GS: Kagami loaned a total of £300,000 and also brought in an additional from £700,000 through 2 parties associated with Kagami, these parties were Richard Thoma, Koichiro Abe and Tony Campbell who provided funds directly and through Mastpoint. Kagami had cash flow issues and Keith was correct in saying the funds didn’t come directly from Kagami but we felt that they were equivalent as they came in from our fundraising
Q: Who, in your opinion, is most to blame for the financial collapse of Plymouth Argyle and
do you feel any embarrassment in being part of the downfall of an historical football club?
GS: We feel tremendously embarrassed and believe all parties shared some burden of the responsibility.
Q: Paul Stapleton mentioned in an interview that he wasn't made aware of the dire state of Argyle's finances until it was too late - is that your understanding of the situation at the time?
GS: All directors were made aware at every director’s meeting
Q: In February 2011 you stated that funds (rumoured to be £2 million) would be sent to PAFC and Peter Ridsdale, the money didn’t arrive and the club entered into administration soon after, can you please reveal the truth behind that story?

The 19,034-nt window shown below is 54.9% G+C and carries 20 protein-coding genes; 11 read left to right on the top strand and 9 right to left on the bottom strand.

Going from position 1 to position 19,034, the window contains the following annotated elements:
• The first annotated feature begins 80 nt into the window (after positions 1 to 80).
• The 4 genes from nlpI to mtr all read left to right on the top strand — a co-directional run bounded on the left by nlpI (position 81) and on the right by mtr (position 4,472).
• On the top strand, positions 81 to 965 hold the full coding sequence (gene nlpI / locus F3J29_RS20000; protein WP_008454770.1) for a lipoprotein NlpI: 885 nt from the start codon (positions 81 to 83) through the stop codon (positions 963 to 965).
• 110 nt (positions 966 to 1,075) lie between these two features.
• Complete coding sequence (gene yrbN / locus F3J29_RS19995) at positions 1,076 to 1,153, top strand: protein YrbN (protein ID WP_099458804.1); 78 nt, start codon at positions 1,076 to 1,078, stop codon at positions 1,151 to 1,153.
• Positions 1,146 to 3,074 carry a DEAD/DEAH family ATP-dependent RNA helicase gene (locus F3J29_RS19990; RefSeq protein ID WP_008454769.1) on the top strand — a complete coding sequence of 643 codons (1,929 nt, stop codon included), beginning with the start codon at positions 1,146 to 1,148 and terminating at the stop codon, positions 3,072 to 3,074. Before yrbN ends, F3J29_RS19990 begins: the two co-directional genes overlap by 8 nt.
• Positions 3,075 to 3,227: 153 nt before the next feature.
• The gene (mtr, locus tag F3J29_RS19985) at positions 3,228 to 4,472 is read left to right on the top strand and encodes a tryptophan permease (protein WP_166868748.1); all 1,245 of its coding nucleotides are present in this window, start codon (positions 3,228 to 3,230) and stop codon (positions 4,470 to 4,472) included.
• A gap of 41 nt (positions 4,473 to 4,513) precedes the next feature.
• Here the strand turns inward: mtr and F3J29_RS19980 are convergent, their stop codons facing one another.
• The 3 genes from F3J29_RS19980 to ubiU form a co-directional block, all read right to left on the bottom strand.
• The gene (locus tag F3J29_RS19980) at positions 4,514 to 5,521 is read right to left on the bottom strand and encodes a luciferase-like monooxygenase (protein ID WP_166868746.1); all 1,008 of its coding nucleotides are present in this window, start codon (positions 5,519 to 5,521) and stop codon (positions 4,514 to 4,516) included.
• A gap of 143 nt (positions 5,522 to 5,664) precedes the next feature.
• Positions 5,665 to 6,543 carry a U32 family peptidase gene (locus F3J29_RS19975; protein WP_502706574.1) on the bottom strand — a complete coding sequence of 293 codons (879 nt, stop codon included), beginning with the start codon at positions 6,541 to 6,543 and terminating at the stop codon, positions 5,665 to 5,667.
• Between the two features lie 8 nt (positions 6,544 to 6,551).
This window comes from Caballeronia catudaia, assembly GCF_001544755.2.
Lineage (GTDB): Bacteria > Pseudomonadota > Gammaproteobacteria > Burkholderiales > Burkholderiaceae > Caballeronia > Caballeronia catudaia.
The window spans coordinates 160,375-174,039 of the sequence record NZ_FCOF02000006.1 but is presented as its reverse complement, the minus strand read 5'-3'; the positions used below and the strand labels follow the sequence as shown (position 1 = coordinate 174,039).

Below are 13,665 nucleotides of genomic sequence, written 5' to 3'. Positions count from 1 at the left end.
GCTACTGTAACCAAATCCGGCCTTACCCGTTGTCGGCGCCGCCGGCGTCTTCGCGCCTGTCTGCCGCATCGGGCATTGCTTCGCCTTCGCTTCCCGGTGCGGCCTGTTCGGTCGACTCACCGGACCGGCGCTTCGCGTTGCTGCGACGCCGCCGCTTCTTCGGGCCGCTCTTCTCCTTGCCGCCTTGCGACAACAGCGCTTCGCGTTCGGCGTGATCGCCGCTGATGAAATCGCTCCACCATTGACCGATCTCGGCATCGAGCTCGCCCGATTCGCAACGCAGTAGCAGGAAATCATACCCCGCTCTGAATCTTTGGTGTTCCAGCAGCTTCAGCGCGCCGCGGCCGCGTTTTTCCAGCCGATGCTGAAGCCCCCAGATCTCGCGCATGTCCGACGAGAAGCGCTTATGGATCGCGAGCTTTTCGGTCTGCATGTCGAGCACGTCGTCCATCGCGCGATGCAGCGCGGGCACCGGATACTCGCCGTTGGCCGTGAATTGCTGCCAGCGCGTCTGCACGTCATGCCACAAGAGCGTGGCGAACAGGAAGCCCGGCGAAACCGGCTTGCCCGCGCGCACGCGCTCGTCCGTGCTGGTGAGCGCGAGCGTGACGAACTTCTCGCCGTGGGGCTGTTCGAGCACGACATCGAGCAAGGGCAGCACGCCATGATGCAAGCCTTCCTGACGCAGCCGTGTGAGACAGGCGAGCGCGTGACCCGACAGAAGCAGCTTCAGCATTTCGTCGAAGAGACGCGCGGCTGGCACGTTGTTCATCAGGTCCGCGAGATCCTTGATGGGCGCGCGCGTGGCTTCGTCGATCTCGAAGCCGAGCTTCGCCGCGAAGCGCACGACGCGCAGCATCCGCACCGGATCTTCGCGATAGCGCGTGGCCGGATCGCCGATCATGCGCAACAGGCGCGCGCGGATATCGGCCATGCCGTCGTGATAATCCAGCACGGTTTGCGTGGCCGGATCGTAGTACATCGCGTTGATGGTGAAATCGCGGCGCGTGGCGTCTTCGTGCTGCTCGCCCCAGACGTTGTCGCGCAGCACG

GS: We arranged £2m and it was in an account ready to be invested. At that time Peter Ridsdale had already had his tentacles too far in the club and was able to convince enough of the directors that the club needed £7m or more and the £2m would be wasted with the best chance of survival being administration and that he had investors waiting. We believe this was a complete set up now and just a way to take control and make more fees.
It also needs to be understood that the local directors had put options against Kagami for the remainder of their shares at the original price Kagami paid to them (in effect another £2m) regardless if the club went bankrupt. Kagami would have much rather put the money in the Club then have to buy worthless shares.
Peter knew this and used it to his advantage in how he manipulated the situation successfully convincing them £2m was futile, take Kagami’s money, eliminate risk by going into administration and the club would be in better hands with his investors.